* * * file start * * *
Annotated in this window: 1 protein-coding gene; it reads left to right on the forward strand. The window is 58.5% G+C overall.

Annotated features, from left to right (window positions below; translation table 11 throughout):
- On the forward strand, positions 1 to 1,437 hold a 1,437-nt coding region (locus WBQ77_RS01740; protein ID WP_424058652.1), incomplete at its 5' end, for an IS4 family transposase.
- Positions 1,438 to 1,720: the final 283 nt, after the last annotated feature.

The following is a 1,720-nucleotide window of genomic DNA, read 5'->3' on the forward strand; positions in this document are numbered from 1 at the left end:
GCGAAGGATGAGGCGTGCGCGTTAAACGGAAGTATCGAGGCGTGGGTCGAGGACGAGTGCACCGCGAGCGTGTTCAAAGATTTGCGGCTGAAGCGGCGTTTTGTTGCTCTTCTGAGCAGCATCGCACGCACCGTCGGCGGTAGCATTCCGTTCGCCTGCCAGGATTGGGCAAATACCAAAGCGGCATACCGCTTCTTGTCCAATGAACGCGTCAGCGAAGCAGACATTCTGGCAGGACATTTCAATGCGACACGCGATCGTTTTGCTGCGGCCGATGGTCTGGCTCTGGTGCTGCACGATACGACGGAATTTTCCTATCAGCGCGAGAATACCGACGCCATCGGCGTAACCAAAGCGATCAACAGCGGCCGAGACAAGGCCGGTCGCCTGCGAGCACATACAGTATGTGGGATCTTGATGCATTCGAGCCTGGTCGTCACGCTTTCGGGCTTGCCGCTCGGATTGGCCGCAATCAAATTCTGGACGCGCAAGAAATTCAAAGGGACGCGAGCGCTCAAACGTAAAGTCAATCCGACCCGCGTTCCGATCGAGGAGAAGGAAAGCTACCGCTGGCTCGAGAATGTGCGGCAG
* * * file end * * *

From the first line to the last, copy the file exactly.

Annotated in this window: 1 protein-coding gene; it reads left to right on the forward strand. The window is 58.5% G+C overall.

Annotated features, from left to right (window positions below; translation table 11 throughout):
- On the forward strand, positions 1 to 1,437 hold a 1,437-nt coding region (locus WBQ77_RS01740; protein ID WP_424058652.1), incomplete at its 5' end, for an IS4 family transposase.
- Positions 1,438 to 1,720: the final 283 nt, after the last annotated feature.

The following is a 1,720-nucleotide window of genomic DNA, read 5'->3' on the forward strand; positions in this document are numbered from 1 at the left end:
GCGAAGGATGAGGCGTGCGCGTTAAACGGAAGTATCGAGGCGTGGGTCGAGGACGAGTGCACCGCGAGCGTGTTCAAAGATTTGCGGCTGAAGCGGCGTTTTGTTGCTCTTCTGAGCAGCATCGCACGCACCGTCGGCGGTAGCATTCCGTTCGCCTGCCAGGATTGGGCAAATACCAAAGCGGCATACCGCTTCTTGTCCAATGAACGCGTCAGCGAAGCAGACATTCTGGCAGGACATTTCAATGCGACACGCGATCGTTTTGCTGCGGCCGATGGTCTGGCTCTGGTGCTGCACGATACGACGGAATTTTCCTATCAGCGCGAGAATACCGACGCCATCGGCGTAACCAAAGCGATCAACAGCGGCCGAGACAAGGCCGGTCGCCTGCGAGCACATACAGTATGTGGGATCTTGATGCATTCGAGCCTGGTCGTCACGCTTTCGGGCTTGCCGCTCGGATTGGCCGCAATCAAATTCTGGACGCGCAAGAAATTCAAAGGGACGCGAGCGCTCAAACGTAAAGTCAATCCGACCCGCGTTCCGATCGAGGAGAAGGAAAGCTACCGCTGGCTCGAGAATGTGCGGCAG